Vote on the top sports stories of 2011

What was the biggest sports story of 2011? Yahoo! Sports is asking you to decide. From the list below, vote on up to 10 stories. We’ll compile your votes (polls close on Dec. 18) and reveal the results on Dec. 27.

Green Bay wins Super Bowl XLV

Having qualified for the postseason only after beating the Chicago Bears in the final game of the regular season, the Green Bay Packers made the most of their last-minute opportunity, besting the Philadelphia Eagles, Atlanta Falcons and Bears (all on the road) to set up a showdown with the Pittsburgh Steelers in Super Bowl XLV. On the strength of Aaron Rodgers’ arm, the Packers took a 7-0 lead late in the first quarter, then never trailed en route to a 31-25 victory. For his work – 304 yards passing, three touchdowns, zero interceptions – Rodgers was named MVP.

Ohio State football scandal
As 2010 wound down, Jim Tressel dealt with a scandal within the Ohio State football program. Several players, including star quarterback Terrell Pryor, were found to have sold memorabilia – a violation of NCAA rules. At the time, Tressel claimed to have notified university officials as soon as he became aware of the situation. But in March, a Yahoo! Sports investigation revealed Tressel knew of the allegations more than eight months earlier. Two months later after the revelation, Tressel resigned as Ohio State’s head football coach.

Mavs beat the Heat in NBA Finals
In a time when TV ratings are down mostly across the board, these NBA Finals were a must-see, if only to witness the rise or fall of LeBron James. The polarizing Miami Heat forward made Dallas Mavericks fans out of even the most disinterested viewer, who because they tuned in got to watch Dirk Nowitzki come of age. The German-born forward fought through illness to turn in an epic performance, willing the underdog Mavs past “The Heatles” in six games.

Two NBA giants retire: Phil Jackson and Shaq
On May 9, Phil Jackson, the most successful coach in NBA history – and perhaps in all of U.S. professional sports – retired. Three weeks later, so did one of the greatest big men the game has ever known – Shaquille O’Neal. Phil Jackson won a record 11 NBA championships as a coach: six with the Chicago Bulls; five with the Los Angeles Lakers. O’Neal, a 7-foot-1, 325-pound (in his slimmer days) giant won four championships and was a three-time NBA Finals MVP, the MVP of the 1999-2000 season and a 15-time All-Star. He left the league ranked fifth all-time in scoring and helped lead three (Orlando Magic, Los Angeles Lakers and Miami Heat) of his six franchises to the Finals.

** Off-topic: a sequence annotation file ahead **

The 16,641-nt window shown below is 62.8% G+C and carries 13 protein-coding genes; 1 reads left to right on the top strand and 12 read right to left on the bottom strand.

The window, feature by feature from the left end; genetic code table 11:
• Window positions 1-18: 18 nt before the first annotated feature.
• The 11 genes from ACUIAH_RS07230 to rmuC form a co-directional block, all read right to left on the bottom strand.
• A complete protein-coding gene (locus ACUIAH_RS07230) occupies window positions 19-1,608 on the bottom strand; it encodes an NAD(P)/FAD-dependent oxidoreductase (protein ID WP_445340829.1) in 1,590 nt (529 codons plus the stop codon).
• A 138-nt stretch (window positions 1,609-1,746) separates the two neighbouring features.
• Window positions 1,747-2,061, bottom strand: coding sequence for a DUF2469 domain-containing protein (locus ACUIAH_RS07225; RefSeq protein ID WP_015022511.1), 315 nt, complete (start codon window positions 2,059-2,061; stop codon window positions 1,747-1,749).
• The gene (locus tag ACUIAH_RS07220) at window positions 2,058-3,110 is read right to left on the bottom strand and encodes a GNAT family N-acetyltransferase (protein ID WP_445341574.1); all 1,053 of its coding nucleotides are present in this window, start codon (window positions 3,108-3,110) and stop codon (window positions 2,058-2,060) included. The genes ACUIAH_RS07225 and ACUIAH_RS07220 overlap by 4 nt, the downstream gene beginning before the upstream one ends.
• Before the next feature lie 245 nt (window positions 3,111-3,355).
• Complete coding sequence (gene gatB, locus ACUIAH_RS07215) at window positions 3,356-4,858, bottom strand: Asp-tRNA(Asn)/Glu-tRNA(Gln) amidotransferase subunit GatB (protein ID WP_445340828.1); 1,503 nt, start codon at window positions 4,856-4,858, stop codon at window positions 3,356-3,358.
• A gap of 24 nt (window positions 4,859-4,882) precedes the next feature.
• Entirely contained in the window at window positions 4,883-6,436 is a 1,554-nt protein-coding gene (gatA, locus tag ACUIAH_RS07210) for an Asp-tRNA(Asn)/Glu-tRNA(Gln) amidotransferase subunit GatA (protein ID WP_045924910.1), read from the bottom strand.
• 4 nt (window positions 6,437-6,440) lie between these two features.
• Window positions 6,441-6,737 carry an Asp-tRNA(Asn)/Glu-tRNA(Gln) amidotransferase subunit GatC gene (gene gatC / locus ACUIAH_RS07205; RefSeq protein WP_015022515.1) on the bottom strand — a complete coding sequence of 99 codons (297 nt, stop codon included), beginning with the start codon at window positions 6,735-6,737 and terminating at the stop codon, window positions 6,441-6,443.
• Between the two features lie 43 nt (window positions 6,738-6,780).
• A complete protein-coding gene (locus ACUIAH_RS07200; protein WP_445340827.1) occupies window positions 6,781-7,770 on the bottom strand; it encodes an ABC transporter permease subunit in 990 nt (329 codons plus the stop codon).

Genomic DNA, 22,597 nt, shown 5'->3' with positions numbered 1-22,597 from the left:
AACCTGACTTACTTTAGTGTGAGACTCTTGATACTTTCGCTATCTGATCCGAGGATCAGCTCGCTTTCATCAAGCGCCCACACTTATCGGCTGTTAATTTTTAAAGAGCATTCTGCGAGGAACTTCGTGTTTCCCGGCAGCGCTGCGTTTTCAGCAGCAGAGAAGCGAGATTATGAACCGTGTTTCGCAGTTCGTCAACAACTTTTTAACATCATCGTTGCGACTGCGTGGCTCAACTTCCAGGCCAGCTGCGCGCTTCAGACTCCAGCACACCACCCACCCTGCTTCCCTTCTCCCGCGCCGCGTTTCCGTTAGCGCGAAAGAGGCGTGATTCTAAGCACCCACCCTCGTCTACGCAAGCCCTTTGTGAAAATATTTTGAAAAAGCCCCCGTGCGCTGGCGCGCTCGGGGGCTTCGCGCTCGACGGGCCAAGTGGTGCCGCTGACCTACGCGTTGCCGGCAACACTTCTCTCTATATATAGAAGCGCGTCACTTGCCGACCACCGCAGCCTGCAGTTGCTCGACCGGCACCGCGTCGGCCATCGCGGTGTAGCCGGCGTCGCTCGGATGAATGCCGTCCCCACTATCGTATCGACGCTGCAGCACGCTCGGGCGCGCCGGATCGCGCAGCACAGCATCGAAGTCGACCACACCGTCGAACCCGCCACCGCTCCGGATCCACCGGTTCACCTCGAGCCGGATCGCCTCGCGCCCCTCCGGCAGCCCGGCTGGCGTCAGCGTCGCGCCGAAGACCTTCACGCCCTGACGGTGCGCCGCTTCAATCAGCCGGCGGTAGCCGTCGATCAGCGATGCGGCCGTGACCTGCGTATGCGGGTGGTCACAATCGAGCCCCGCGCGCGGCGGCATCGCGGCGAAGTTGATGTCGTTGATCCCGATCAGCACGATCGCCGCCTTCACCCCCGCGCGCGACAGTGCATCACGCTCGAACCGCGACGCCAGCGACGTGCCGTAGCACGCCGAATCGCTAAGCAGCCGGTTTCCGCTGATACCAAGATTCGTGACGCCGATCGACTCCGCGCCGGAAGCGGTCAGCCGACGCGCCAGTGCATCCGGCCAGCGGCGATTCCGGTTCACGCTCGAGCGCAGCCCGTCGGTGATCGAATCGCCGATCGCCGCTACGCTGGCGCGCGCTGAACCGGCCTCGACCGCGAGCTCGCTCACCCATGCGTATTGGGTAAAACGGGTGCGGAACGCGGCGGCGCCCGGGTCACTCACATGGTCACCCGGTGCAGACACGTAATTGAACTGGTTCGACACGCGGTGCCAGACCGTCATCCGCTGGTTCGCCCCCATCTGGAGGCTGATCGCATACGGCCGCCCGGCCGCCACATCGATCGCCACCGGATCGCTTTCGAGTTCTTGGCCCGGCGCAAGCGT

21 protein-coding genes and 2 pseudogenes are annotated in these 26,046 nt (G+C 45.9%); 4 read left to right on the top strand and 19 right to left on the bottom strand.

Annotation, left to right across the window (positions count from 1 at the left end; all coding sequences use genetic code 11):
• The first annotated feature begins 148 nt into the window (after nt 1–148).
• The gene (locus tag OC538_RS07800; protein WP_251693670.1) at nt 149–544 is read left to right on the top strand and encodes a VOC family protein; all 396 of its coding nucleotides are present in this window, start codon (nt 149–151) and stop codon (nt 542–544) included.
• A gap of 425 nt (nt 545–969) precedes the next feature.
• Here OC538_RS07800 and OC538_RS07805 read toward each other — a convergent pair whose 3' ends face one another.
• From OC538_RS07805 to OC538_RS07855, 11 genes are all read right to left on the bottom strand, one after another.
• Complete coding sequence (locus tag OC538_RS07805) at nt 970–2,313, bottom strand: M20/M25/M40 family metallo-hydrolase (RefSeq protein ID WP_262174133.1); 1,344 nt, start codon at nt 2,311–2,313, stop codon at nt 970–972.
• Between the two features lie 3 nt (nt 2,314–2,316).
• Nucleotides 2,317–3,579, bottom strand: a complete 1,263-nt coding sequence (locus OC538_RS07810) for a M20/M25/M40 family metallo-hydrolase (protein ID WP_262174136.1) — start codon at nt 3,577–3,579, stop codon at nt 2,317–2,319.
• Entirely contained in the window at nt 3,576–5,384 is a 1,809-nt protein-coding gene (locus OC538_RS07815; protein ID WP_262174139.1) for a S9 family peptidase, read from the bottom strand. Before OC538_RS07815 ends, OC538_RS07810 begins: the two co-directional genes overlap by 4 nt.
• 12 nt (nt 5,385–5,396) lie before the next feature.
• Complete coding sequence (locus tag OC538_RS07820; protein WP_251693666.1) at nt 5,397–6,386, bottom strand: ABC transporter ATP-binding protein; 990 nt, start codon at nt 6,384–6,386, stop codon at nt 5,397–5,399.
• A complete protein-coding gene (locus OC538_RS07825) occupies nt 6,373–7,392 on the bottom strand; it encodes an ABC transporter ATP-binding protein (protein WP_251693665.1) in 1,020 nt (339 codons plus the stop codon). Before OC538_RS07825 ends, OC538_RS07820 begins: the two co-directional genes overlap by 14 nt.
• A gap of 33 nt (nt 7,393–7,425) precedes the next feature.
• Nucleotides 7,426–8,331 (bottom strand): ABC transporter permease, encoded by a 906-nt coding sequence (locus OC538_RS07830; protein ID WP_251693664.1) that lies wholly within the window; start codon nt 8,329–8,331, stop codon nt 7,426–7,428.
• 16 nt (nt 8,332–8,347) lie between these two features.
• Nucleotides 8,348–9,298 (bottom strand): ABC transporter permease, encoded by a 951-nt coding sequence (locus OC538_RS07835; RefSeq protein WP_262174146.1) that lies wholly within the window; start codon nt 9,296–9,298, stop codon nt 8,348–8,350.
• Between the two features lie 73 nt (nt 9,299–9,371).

Bruins end Stanley Cup drought; Vancouver riots
The Boston Bruins hadn’t won a Stanley Cup since 1972, and it didn’t look like that streak would end in 2011. Down 3-2 against the Vancouver Canucks, the Bruins staged a comeback, pounding Vancouver in the final two games of the series to claim the Stanley Cup on the visiting team’s ice. Afterward, the disgruntled city of Vancouver showed its displeasure by hurling bottles, starting fights and setting fire to police cars.

McIlroy’s record win in the U.S. Open
Two months after squandering a four-shot advantage in the final round of The Masters, Northern Ireland’s Rory McIlroy, 22, recorded a record score of 16 under to seize the U.S. Open by eight strokes. Starting with a 65 on Day 1, McIlroy fired four straight rounds in the 60s to make the Sunday more of a coronation than competition. Many predict he will make similar walks in the years to come.

Japan wins Women’s World Cup in epic fashion
With only nine minutes to go in regulation of the Women’s World Cup final, the United States held a 1-0 lead over Japan. With three minutes to go in overtime, the U.S. led 2-1. Yet, somehow Japan won. First came the goal from Aya Miyama, whose tying score sent the game into overtime. Then it was Homare Sawa, who barely beat the clock in overtime to send the game to penalty kicks, where the Japanese won it 3-1.

NFL lockout
For four months, NFL owners and players were at odds over a new collective bargaining agreement, causing a work stoppage that threatened to wipe out the 2011 season. On July 25, the two sides reconciled, with players agreeing to take a lower share of revenue (48 percent down from 50). Ultimately, the lockout canceled one game – the preseason Hall of Fame game between the Chicago Bears and Cleveland Browns – and the regular season started on time.

University of Miami booster scandal
For eight years, Nevin Shapiro showered more than 70 University of Miami athletes with cash, jewelry, rides on his million-dollar yacht and, in one case, paid for an abortion. The illicit benefits by the now jailed booster were revealed in a startling Yahoo! Sports investigation that detailed how a university willingly turned a blind eye to corruption in its own front yard.

Danica announces her full-time move to NASCAR
A story three years in the making (if not more), racing’s most popular female announced in August that she was officially moving to NASCAR full time for the 2012 season, to run a partial Sprint Cup Series schedule and full Nationwide schedule. In November, Danica Patrick announced she would make her Sprint Cup debut in the 2012 Daytona 500.